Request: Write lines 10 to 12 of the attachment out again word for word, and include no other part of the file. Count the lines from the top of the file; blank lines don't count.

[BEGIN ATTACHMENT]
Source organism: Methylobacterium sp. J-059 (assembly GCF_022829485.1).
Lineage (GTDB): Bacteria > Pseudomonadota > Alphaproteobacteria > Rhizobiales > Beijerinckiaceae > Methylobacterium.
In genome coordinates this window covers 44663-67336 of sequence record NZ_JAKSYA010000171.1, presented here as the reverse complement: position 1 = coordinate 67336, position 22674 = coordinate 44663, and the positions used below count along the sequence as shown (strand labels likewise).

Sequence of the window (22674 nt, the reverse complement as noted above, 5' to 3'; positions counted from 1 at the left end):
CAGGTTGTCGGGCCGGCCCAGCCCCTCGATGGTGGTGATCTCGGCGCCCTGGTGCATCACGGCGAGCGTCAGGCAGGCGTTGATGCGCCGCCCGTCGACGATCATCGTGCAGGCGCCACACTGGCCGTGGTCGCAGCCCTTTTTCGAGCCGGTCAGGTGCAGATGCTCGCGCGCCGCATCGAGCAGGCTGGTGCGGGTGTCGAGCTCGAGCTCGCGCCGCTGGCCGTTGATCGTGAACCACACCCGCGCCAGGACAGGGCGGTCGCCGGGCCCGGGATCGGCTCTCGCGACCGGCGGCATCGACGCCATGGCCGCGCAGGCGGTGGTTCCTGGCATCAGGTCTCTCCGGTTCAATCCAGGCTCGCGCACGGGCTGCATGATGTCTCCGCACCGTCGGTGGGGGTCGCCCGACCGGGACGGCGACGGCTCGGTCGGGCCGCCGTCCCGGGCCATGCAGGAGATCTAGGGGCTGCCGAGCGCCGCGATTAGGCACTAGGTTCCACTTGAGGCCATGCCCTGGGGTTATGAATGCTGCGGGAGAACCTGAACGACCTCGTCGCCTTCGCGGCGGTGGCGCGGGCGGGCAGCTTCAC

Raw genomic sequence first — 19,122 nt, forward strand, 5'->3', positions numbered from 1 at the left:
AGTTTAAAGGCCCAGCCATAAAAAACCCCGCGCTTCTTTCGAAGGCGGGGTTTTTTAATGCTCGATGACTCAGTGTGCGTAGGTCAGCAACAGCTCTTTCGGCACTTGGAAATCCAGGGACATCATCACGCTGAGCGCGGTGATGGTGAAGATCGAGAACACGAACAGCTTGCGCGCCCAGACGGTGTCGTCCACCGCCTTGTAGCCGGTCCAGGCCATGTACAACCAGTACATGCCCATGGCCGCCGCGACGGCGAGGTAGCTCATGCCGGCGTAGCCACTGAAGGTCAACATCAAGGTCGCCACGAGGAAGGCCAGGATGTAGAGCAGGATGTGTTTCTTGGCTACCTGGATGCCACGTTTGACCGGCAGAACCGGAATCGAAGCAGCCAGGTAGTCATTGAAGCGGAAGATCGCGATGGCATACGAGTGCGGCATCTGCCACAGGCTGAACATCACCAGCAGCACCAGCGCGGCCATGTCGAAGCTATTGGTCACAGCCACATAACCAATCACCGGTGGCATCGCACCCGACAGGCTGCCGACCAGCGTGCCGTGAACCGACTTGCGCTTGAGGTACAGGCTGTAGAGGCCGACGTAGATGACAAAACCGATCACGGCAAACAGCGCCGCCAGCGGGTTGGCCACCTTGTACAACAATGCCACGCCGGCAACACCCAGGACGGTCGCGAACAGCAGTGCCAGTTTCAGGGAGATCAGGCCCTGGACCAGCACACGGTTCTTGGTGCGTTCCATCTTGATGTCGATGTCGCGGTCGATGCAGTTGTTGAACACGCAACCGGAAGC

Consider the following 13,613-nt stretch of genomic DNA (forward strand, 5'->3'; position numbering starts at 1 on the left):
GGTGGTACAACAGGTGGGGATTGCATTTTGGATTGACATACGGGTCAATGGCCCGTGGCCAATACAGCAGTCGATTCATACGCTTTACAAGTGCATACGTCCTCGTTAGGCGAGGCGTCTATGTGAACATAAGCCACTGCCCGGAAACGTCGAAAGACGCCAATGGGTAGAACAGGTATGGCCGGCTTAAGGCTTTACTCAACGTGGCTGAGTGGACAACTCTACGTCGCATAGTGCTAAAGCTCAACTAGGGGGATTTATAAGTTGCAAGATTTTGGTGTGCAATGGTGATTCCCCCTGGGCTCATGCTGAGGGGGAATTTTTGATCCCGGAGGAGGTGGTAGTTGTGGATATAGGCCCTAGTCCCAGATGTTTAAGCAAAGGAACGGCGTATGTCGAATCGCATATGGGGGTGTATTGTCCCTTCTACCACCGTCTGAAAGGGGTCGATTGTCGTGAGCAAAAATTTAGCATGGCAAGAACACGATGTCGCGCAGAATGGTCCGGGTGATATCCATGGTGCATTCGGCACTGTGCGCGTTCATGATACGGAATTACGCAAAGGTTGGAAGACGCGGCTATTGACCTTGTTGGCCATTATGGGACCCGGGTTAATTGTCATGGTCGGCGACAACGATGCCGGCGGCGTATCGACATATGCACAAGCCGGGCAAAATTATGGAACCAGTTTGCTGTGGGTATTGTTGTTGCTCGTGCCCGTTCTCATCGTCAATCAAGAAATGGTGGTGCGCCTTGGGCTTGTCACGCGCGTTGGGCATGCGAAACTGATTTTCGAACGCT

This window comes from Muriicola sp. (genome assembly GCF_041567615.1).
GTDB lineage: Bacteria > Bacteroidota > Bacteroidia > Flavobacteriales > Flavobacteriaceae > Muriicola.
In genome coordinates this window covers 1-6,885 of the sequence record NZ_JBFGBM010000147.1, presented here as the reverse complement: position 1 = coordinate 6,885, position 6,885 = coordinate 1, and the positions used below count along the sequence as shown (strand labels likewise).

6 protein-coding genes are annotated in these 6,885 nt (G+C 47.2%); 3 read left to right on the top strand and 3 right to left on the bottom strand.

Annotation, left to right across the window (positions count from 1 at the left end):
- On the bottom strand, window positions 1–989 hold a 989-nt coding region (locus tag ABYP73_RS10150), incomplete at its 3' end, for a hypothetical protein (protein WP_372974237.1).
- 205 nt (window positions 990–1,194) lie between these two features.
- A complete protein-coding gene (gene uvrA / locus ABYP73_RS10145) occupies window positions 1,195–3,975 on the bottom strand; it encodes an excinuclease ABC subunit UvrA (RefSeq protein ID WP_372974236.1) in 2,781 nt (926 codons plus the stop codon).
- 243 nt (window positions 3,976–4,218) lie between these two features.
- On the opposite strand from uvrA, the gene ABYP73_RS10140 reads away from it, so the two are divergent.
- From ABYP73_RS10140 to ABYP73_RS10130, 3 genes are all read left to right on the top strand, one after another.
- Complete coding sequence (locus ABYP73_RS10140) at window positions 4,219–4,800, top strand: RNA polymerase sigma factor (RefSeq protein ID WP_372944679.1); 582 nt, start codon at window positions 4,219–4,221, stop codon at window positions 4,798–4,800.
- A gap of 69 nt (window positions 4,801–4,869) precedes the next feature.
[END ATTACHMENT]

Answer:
This window comes from Muriicola sp. (genome assembly GCF_041567615.1).
GTDB lineage: Bacteria > Bacteroidota > Bacteroidia > Flavobacteriales > Flavobacteriaceae > Muriicola.
In genome coordinates this window covers 1-6,885 of the sequence record NZ_JBFGBM010000147.1, presented here as the reverse complement: position 1 = coordinate 6,885, position 6,885 = coordinate 1, and the positions used below count along the sequence as shown (strand labels likewise).